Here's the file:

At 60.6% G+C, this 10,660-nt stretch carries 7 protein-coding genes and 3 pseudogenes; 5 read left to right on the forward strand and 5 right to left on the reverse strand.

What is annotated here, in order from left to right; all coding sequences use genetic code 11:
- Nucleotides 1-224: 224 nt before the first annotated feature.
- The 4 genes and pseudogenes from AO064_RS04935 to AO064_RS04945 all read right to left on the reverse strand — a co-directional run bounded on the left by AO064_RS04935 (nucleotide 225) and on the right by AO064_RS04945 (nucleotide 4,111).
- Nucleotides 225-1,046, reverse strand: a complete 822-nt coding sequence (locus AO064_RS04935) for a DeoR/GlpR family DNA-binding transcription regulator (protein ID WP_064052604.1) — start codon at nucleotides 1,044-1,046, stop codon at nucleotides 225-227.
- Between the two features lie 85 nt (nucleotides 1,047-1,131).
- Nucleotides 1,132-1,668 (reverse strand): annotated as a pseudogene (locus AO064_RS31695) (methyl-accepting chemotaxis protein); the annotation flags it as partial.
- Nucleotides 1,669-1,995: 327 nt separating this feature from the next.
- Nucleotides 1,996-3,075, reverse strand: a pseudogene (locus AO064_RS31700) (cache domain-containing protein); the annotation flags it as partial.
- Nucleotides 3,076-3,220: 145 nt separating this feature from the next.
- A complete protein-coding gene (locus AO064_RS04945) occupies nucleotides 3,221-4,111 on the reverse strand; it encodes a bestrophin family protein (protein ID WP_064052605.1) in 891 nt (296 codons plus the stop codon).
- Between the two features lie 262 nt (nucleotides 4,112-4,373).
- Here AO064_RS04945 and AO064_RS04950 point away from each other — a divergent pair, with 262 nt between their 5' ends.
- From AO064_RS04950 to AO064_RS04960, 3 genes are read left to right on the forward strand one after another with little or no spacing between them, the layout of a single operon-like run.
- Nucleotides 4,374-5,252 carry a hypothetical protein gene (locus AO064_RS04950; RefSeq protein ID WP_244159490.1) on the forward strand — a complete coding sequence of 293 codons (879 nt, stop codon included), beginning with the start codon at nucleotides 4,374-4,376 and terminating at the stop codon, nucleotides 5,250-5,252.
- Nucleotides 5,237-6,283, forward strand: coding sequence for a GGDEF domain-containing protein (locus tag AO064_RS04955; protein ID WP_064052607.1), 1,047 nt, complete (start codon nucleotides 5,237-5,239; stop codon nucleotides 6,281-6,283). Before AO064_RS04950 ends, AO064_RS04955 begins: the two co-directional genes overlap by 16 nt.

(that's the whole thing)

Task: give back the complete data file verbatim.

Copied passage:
At 60.6% G+C, this 10,660-nt stretch carries 7 protein-coding genes and 3 pseudogenes; 5 read left to right on the forward strand and 5 right to left on the reverse strand.

What is annotated here, in order from left to right; all coding sequences use genetic code 11:
- Nucleotides 1-224: 224 nt before the first annotated feature.
- The 4 genes and pseudogenes from AO064_RS04935 to AO064_RS04945 all read right to left on the reverse strand — a co-directional run bounded on the left by AO064_RS04935 (nucleotide 225) and on the right by AO064_RS04945 (nucleotide 4,111).
- Nucleotides 225-1,046, reverse strand: a complete 822-nt coding sequence (locus AO064_RS04935) for a DeoR/GlpR family DNA-binding transcription regulator (protein ID WP_064052604.1) — start codon at nucleotides 1,044-1,046, stop codon at nucleotides 225-227.
- Between the two features lie 85 nt (nucleotides 1,047-1,131).
- Nucleotides 1,132-1,668 (reverse strand): annotated as a pseudogene (locus AO064_RS31695) (methyl-accepting chemotaxis protein); the annotation flags it as partial.
- Nucleotides 1,669-1,995: 327 nt separating this feature from the next.
- Nucleotides 1,996-3,075, reverse strand: a pseudogene (locus AO064_RS31700) (cache domain-containing protein); the annotation flags it as partial.
- Nucleotides 3,076-3,220: 145 nt separating this feature from the next.
- A complete protein-coding gene (locus AO064_RS04945) occupies nucleotides 3,221-4,111 on the reverse strand; it encodes a bestrophin family protein (protein ID WP_064052605.1) in 891 nt (296 codons plus the stop codon).
- Between the two features lie 262 nt (nucleotides 4,112-4,373).
- Here AO064_RS04945 and AO064_RS04950 point away from each other — a divergent pair, with 262 nt between their 5' ends.
- From AO064_RS04950 to AO064_RS04960, 3 genes are read left to right on the forward strand one after another with little or no spacing between them, the layout of a single operon-like run.
- Nucleotides 4,374-5,252 carry a hypothetical protein gene (locus AO064_RS04950; RefSeq protein ID WP_244159490.1) on the forward strand — a complete coding sequence of 293 codons (879 nt, stop codon included), beginning with the start codon at nucleotides 4,374-4,376 and terminating at the stop codon, nucleotides 5,250-5,252.
- Nucleotides 5,237-6,283, forward strand: coding sequence for a GGDEF domain-containing protein (locus tag AO064_RS04955; protein ID WP_064052607.1), 1,047 nt, complete (start codon nucleotides 5,237-5,239; stop codon nucleotides 6,281-6,283). Before AO064_RS04950 ends, AO064_RS04955 begins: the two co-directional genes overlap by 16 nt.